Ethereum still faces doubters. The network has struggled with high transaction costs during busy periods, and some cryptocurrency entrepreneurs have challenged its dominant status as the infrastructure for decentralised apps.
“History has yet to be decided on it,” Ehrsam said. Paradigm isn’t solely betting on ethereum either, investing in a lending app called Jet Protocol that runs on rival network Solana, which claims faster transaction speeds.
Paradigm’s founders said they viewed their token investments as long-term holdings that could take at least 10 years to pay off. Like bitcoin, the assets can be highly volatile depending on the whims of cryptocurrency speculators.
“If liquidity were to dry up in the space, they’re going to be left holding a lot of assets,” said Graham Duncan, an early investor in Paradigm. But he’s still confident on their odds. “I think their time horizon will take them through it,” he said.
Start-up founders said Paradigm had rapidly grown into a desirable investor, partly by recruiting a five-person research team to work with portfolio companies. Financial services groups and the firm’s investors, which include the Harvard and Yale university endowments, have also turned to Paradigm for advice on the workings of digital assets.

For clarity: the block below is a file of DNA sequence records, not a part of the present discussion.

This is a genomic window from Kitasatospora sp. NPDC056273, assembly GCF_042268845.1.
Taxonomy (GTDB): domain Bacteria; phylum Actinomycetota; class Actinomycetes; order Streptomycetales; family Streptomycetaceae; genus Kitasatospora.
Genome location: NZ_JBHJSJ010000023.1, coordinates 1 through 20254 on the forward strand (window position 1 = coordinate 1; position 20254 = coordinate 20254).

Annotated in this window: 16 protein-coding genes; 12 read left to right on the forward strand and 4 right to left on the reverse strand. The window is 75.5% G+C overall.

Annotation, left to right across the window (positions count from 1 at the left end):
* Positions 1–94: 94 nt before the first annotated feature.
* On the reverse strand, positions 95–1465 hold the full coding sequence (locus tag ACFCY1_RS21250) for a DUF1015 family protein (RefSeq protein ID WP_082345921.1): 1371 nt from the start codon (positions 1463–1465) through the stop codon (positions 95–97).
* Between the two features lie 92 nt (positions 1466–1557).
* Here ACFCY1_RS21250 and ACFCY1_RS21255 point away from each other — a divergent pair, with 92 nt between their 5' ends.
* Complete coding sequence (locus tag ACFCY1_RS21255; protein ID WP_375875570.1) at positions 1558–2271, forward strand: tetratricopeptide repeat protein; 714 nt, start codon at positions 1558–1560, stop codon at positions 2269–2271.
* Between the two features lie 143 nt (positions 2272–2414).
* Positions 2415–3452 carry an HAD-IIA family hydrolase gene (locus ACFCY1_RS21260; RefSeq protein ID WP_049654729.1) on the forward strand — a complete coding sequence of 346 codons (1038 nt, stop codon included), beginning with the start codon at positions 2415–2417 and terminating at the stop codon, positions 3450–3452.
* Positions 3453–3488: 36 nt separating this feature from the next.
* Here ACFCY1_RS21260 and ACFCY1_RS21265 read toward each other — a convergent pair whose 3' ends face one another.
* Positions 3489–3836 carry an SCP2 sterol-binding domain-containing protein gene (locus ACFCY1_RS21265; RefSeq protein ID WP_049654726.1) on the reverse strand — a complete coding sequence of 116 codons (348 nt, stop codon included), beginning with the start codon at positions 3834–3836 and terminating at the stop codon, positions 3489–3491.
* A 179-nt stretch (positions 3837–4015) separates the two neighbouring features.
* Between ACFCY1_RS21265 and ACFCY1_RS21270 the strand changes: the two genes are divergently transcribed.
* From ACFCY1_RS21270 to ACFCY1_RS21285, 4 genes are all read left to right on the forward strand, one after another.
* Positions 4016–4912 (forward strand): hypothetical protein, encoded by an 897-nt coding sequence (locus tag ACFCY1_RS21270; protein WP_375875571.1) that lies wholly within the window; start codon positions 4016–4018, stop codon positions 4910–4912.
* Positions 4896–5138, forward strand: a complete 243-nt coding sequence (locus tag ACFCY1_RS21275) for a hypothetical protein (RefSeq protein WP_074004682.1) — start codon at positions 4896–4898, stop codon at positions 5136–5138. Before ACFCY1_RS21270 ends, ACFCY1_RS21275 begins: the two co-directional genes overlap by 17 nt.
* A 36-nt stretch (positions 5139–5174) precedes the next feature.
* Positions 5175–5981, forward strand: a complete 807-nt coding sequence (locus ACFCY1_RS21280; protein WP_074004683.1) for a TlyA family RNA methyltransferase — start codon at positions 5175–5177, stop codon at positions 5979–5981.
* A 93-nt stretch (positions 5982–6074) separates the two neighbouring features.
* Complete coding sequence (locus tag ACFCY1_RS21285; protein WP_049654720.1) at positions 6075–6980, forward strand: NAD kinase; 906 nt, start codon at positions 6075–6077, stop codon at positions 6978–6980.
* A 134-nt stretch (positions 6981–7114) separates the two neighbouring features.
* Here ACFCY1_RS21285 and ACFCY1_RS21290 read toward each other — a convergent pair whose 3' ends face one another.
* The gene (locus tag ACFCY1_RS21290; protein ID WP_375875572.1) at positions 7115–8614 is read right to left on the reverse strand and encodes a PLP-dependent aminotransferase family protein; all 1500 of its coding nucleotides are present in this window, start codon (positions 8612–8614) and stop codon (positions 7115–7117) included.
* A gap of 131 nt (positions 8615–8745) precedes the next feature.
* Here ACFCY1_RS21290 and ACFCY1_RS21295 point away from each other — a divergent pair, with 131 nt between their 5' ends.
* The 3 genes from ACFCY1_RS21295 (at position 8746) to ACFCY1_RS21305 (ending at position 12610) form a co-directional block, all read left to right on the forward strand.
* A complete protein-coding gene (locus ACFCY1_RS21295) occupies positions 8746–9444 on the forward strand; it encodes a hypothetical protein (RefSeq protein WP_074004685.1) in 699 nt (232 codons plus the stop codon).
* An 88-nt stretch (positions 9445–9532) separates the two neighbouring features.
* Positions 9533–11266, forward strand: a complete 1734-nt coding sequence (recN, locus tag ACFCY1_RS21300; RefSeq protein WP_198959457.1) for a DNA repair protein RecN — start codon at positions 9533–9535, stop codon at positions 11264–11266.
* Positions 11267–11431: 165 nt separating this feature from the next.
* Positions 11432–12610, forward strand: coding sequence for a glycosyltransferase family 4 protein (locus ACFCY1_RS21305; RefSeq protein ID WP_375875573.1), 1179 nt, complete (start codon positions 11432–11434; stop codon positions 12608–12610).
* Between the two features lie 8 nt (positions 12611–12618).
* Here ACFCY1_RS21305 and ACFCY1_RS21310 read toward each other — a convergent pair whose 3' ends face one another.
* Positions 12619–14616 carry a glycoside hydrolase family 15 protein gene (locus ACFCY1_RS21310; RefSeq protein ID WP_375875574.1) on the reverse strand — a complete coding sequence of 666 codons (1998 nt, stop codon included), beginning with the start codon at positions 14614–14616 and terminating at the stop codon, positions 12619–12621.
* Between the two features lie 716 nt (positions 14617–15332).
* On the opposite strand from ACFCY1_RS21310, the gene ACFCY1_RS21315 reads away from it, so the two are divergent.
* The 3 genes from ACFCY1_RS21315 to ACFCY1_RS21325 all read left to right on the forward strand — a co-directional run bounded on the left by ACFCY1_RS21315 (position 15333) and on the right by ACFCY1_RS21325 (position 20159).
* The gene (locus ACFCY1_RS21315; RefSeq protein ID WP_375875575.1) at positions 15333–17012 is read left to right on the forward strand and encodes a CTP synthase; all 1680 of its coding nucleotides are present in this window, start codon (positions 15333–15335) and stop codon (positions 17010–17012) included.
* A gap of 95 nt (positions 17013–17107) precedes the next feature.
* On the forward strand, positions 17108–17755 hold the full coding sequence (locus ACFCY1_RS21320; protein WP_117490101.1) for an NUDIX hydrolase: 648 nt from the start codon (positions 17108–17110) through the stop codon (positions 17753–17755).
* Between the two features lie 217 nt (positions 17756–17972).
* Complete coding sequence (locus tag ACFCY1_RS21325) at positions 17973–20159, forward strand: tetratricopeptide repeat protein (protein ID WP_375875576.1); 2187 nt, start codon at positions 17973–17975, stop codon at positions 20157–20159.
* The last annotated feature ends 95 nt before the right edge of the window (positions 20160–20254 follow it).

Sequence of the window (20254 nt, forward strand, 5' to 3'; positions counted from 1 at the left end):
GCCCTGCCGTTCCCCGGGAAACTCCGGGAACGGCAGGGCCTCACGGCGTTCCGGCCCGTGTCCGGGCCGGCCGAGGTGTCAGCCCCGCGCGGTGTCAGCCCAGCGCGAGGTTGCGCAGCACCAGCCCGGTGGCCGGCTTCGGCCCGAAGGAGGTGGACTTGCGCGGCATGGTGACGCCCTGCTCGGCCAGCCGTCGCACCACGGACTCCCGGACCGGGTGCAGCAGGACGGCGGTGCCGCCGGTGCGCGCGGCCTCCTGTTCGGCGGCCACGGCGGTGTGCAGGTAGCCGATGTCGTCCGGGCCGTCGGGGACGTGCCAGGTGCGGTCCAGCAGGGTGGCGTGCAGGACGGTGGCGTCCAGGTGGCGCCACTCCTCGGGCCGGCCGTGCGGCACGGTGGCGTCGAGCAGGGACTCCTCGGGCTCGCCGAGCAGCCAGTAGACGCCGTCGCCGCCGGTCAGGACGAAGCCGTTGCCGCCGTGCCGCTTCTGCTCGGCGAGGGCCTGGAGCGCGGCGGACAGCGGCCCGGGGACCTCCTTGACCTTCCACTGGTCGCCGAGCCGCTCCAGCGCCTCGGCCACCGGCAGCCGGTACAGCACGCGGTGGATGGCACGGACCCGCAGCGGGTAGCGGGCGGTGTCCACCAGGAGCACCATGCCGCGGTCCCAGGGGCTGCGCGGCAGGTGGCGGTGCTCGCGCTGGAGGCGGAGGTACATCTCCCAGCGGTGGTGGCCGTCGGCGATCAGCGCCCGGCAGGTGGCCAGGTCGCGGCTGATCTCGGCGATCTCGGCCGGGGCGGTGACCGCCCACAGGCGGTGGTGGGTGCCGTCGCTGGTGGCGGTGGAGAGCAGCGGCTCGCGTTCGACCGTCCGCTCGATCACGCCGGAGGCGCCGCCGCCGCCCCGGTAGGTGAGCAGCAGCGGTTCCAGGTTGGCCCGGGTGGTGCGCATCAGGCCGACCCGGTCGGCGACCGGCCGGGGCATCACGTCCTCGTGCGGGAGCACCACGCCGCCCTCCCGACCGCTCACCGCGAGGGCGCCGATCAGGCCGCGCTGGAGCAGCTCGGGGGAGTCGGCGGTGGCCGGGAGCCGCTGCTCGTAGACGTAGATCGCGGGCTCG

At times, Paradigm has negotiated sweetheart deals with cryptocurrency groups seeking its endorsement. During a recent $73m token sale for Lido, an app for earning yield on ethereum and other blockchains, Paradigm led a group of investors that received a discount of about two-thirds compared with the token’s open-market price at the time of the initial proposal.
Optimism, a public benefit corporation developing a programme to make ethereum transactions more efficient, contacted Paradigm for investment after the firm brought on programmers it had previously hoped to hire.
“If we wanted to access their time, it made sense to go and try to get a check from Paradigm,” said Jinglang Wang, co-founder of Optimism.
Opyn, a cryptocurrency options program, chose an investment offer from Paradigm this year that valued the company lower than what Andreessen was willing to pay, said one person briefed on the deal who asked to remain anonymous. Andreessen declined to comment.
Paradigm purchased approximately 20 per cent of the company at a valuation of $28m, along with the rights to a proportional share of any tokens Opyn eventually creates.
After investing, Paradigm worked with Opyn chief executive Zubin Koticha and other employees to design a new kind of cryptocurrency derivative during a week-long retreat in rural North Carolina. Dave White and Dan Robinson, two Paradigm researchers, emerged as the lead authors of a paper introducing the concept.
Investors tend to be sceptical of large VC funds, which can be difficult to invest profitably. Huang said he had few doubts about Paradigm’s strategy. “If Fred and I ever found ourselves working in some kind of low growth, low return situation, I think we would prefer death,” Huang said.